Thursday, January 19, 2012

U.S. joins Europe in drive for code of conduct for outer space

BRUSSELS — The European Union hopes to organize multilateral meetings this year leading to an international code of conduct for outer space that would be broadly adopted, an EU source said.
Momentum has been building as the U.S. recently said it will join the EU and other countries in their efforts to come up with an international code.
“The United States has decided to join with the European Union and other nations to develop an International Code of Conduct for Outer Space Activities. A Code of Conduct will help maintain the long-term sustainability, safety, stability, and security of space by establishing guidelines for the responsible use of space,” U.S. Secretary of State Hillary Rodham Clinton said in a Jan. 17 statement.
“The long-term sustainability of our space environment is at serious risk from space debris and irresponsible actors,” the statement said. “Unless the international community addresses these challenges, the environment around our planet will become increasingly hazardous to human spaceflight and satellite systems, which would create damaging consequences for all of us.”
However, the statement adds that the U.S. “has made clear to our partners that we will not enter into a code of conduct that in any way constrains our national security-related activities in space or our ability to protect the U.S. and our allies.”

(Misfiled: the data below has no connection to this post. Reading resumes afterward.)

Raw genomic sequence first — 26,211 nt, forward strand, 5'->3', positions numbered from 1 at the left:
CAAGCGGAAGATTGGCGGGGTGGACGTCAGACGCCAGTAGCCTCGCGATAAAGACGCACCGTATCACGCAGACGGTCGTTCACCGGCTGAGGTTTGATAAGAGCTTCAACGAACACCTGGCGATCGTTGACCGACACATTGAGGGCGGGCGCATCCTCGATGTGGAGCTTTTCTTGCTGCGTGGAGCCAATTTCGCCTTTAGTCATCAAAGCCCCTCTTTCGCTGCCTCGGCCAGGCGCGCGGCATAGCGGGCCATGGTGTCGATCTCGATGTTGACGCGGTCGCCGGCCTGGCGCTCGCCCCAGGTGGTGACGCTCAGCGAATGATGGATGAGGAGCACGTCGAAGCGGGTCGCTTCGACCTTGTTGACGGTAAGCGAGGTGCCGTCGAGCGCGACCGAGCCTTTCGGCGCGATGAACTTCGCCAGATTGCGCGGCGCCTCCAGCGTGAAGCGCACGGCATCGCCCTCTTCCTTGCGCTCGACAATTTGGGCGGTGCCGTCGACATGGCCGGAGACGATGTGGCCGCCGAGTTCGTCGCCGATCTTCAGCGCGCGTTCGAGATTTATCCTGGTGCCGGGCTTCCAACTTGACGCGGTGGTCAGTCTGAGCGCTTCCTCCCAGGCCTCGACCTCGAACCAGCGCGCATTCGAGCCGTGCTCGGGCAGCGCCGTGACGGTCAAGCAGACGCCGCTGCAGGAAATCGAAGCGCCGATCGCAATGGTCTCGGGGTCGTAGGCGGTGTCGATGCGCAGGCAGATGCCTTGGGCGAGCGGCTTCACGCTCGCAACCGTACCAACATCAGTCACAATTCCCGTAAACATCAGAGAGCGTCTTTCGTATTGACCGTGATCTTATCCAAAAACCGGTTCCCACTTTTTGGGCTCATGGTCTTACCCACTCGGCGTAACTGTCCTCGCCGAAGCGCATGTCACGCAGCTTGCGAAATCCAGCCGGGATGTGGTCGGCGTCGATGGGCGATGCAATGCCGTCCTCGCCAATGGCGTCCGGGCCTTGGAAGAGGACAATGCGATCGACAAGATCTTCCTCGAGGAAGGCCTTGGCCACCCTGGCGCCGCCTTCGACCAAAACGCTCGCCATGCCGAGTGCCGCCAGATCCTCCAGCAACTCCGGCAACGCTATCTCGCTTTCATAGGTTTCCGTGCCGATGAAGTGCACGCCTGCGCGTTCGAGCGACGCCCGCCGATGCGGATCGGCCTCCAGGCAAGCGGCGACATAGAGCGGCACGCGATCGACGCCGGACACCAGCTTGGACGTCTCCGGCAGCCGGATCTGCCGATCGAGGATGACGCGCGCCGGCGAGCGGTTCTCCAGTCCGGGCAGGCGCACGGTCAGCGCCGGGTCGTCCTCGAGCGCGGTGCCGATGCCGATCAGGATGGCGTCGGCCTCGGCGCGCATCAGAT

In a separate statement, the U.S. says that “the European Union’s draft Code of Conduct is a good foundation for the development of a non-legally binding International Code of Conduct focused on the use of voluntary and pragmatic transparency and confidence-building measures to help prevent mishaps, misperceptions, and mistrust in space”.
In 2010, the EU agreed on a draft for a Code of Conduct for Outer Space Activities, which it is using as a basis for consultations with non-EU countries. One key principle in the code that other countries may adopt is “the responsibility of states, in the conduct of scientific, commercial and military activities, to promote the peaceful exploration and use of outer space and to take all appropriate measures to prevent outer space from becoming an area of conflict.”
An EU source said Russia was one of the first countries to be consulted by the EU and that the EU has been very active consulting other countries.

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